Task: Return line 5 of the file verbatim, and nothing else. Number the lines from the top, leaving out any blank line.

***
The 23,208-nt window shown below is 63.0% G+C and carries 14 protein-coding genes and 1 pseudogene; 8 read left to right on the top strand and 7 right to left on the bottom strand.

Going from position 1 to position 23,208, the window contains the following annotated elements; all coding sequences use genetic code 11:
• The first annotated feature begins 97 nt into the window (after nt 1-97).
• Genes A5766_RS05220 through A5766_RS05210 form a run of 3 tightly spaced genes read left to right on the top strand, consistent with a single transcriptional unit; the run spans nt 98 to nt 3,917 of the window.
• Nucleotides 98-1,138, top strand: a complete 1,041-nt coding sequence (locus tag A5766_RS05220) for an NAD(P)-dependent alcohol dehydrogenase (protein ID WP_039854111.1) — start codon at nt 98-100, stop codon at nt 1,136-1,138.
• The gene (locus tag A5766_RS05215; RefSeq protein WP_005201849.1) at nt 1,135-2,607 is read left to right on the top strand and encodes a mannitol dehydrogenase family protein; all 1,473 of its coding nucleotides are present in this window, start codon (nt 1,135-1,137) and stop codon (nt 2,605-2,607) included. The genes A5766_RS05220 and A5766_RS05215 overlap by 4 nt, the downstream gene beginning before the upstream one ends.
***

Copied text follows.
• Nucleotides 98-1,138, top strand: a complete 1,041-nt coding sequence (locus tag A5766_RS05220) for an NAD(P)-dependent alcohol dehydrogenase (protein ID WP_039854111.1) — start codon at nt 98-100, stop codon at nt 1,136-1,138.